Yeah, I think what's interesting about trying to meet a challenge like a shortage of human capability in cyber security is actually the nature of many of the kinds of individuals who would look to want to move into those roles, and it's highly unlikely that traditional training methodologies or even you know degrees or you might even try to wrap it up as vocational training we have limited success in that area actually where certainly in my experience, we've seen the most success is where we can begin to build out a kind of hands on threat specific, I would hesitate to even call it, training. Exercising that can enable individuals to wrangle with this stuff in a way that feels very real to them and that enables you to kind of ramp their capability whilst at the same time exciting them about the things that they get to do.
And there's also a neurodivergent angle here. So, to that last point, that's a great point around the diversity. But neurodiversity is equally part of that. And again, when we when we look at the makeup of, you know, the cyber security workforce today. Today neurodivergence is heavily represented, so we need to think about ways to enable those kinds of individuals to be able to maximize their capability to better defend organizations and nations.
Sujata, how do we solve the skills shortage?
I totally agree with Chris here that you know we do face a skill shortage and like you mentioned it's not something which you can do it in classrooms by just making them read books. So this is a niche skill and it requires a lot of you know, special training. But then again we appreciate that this skill is in very high demand because every organization is looking for people with such skills and it is in short supply.
So I think what organizations are now looking to is augmenting this workforce with the digital workplace and we've been hearing a lot about, you know, incorporating AI and machine learning and advanced technology into this mix, because these kind of solutions, they have a capacity of processing huge volumes of data. I mean, we're talking terabytes of data and they're trained on, say, decades of accumulated data. So that is something which I think organizations are looking now towards.
While they have to work along with your own office staff, they will have to be of course upskilled or trained on this, but I think this digital workforce augmentation is one of the areas which institutions have been thinking about deeply.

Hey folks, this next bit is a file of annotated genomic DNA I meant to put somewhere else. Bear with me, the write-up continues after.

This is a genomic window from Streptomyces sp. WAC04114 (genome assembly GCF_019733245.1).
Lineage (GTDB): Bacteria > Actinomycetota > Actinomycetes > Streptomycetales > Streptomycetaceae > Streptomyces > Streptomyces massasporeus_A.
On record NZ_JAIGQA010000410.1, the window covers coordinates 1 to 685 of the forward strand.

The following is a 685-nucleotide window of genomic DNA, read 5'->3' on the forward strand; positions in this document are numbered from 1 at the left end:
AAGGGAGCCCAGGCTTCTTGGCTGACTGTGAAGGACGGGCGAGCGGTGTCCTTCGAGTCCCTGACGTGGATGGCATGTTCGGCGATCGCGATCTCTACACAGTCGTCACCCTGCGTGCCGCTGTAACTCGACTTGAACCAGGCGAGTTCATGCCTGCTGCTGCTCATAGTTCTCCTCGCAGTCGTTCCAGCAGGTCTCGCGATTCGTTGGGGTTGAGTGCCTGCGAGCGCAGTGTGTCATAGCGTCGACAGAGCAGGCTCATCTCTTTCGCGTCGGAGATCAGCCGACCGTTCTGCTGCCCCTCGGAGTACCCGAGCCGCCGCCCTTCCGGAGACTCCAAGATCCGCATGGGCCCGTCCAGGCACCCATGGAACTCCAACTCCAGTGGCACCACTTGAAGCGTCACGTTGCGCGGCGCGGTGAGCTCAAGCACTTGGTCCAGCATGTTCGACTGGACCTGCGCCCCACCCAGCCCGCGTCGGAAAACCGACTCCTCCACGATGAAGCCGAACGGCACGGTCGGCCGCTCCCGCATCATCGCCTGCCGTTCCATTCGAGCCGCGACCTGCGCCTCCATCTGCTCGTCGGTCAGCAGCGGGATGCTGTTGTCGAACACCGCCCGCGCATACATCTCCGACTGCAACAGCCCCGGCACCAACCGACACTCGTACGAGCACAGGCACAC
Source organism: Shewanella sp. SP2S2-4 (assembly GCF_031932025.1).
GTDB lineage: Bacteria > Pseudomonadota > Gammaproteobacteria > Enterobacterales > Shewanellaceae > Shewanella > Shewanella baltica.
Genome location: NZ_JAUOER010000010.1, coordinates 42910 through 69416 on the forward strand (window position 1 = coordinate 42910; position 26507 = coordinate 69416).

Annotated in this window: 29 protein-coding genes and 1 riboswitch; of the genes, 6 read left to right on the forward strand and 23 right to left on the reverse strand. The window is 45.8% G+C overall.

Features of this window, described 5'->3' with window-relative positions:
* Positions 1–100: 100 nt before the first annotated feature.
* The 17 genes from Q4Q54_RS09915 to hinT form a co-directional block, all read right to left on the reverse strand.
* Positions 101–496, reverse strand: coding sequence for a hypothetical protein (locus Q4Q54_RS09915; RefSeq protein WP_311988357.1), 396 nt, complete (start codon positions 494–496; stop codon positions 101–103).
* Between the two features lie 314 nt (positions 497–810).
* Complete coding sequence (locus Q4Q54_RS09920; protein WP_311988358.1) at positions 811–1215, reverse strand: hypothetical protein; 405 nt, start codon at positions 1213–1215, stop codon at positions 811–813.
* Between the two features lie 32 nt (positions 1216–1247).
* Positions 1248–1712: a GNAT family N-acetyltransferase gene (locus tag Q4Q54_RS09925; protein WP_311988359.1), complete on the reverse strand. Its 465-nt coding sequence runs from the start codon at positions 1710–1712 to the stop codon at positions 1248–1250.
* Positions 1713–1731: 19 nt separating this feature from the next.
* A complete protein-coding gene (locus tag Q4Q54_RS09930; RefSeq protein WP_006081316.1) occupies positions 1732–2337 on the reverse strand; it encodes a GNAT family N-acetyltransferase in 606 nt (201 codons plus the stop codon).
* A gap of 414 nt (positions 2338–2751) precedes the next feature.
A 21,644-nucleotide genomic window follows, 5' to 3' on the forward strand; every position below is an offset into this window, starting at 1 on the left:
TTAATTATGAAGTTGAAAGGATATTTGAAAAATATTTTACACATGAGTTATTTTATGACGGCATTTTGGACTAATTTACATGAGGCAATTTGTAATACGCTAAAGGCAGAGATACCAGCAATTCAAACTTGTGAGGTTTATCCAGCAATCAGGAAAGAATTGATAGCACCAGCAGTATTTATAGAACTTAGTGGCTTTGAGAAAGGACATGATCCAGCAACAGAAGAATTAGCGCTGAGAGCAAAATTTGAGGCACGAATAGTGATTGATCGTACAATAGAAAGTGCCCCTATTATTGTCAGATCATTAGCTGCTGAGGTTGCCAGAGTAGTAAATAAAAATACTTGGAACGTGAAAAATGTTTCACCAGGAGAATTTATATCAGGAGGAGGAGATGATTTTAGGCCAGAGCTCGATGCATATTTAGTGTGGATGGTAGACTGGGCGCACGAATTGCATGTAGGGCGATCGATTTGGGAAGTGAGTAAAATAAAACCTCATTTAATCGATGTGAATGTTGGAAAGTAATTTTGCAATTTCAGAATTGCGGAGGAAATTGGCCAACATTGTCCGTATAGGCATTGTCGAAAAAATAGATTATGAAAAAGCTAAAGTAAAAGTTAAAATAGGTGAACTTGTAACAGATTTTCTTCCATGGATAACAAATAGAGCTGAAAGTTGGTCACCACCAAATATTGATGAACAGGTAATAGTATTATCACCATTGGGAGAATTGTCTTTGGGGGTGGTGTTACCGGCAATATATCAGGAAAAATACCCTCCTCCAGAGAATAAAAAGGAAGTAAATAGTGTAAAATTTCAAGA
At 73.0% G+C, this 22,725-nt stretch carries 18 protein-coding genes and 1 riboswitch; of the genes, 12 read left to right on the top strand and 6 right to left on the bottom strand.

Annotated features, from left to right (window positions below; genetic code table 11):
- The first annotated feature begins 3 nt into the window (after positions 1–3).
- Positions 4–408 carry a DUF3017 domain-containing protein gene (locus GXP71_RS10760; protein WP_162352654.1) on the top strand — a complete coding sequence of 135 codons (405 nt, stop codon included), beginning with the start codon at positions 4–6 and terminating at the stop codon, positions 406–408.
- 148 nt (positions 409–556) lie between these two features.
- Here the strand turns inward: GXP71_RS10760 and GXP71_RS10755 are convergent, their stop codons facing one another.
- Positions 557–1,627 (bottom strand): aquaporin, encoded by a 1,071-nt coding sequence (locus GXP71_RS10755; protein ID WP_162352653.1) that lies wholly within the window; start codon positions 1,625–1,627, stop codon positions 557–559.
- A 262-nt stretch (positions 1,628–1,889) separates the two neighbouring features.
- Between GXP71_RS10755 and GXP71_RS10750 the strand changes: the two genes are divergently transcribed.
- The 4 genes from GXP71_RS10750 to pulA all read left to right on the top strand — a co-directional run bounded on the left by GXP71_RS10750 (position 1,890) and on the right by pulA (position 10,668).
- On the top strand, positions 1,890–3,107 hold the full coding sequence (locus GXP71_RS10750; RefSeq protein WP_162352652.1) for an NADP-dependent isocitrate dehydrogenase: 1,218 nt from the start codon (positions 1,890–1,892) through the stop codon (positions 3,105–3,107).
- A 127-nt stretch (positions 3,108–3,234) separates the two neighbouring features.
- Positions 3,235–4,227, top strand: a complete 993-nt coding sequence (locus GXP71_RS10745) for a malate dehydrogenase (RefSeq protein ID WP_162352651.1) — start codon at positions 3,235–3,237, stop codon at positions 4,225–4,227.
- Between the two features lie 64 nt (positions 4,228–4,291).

And then of course there is this cyber hygiene which customers also need to be educated about because they also form the first line of defense. If we are talking about financial institutions.
Customers also form the first line of defense and there are a lot of people who are not aware of the dos and don’ts. They may have newly onboarded this world of digital payments, maybe during the COVID or due to digital. You know the quality of life becomes better when you're doing everything online.
So that kind of cyber hygiene also has to be communicated among the customers, so I think, along with training your own internal people, augmenting with digital workforce and customer education on cyber hygiene could be some of the mechanisms.
Thank you. Samantha, one thing I hear a lot when speaking to banks is that they are trying to actually be really focused on their own workforce and upskilling sort of really to Sujata’s point is that something that you see within your institution is that sort of core focus?
Yeah absolutely. I think we have to ensure that our organizations are really attractive to individuals with varied skillsets and from a variety of backgrounds. We’ve started a Cyber Acceleration Program, which is a great example of combining sort of formal learning and targeted mentoring and so we support junior female colleagues into cyber security roles where they're currently significantly underrepresented. There may be a cyber skills shortage but there is no shortage of talented people.
I've got a degree in sociology psychology and you know, I landed in cyber-security five years ago, totally not expecting to be here and it just demonstrates that, you've got all sorts of skill requirements from highly technical, creative, psychological, you know. You understand the threat landscape and people that are operating as criminals and such and I think having these combinations is actually crucial to addressing that gap and formal learning and certifications are definitely helpful, but I think so are soft skills and abilities. It's really a field for anybody that has interest in it, there’s always a way to contribute from a skills perspective.
I’ll just add something here because I think there's, risk wrapped up in this as well. So one of the challenges that we face as a cyber security industry is that it is built fundamentally on putting bits of technology in places to solve problems. I think the risk is that we could end up with technology almost becoming an alert factory for people trying to do security every day to be security practitioners. And so I think there's actually a responsibility that the technology providers have to take in thinking about, does the product that I'm building and delivering to solve a problem for an organization, do we ensure it doesn't create more problems for the practitioner that has to use it. I don't think today that's part of how the building of those products is rationalized. And actually, I think somehow this has become completely divorced from the skills shortage when actually they're completely intertwined, and I think that's the thing that the industry needs to take a.long hard look at itself in order to help organizations be able to maximize the skills and capabilities of their people.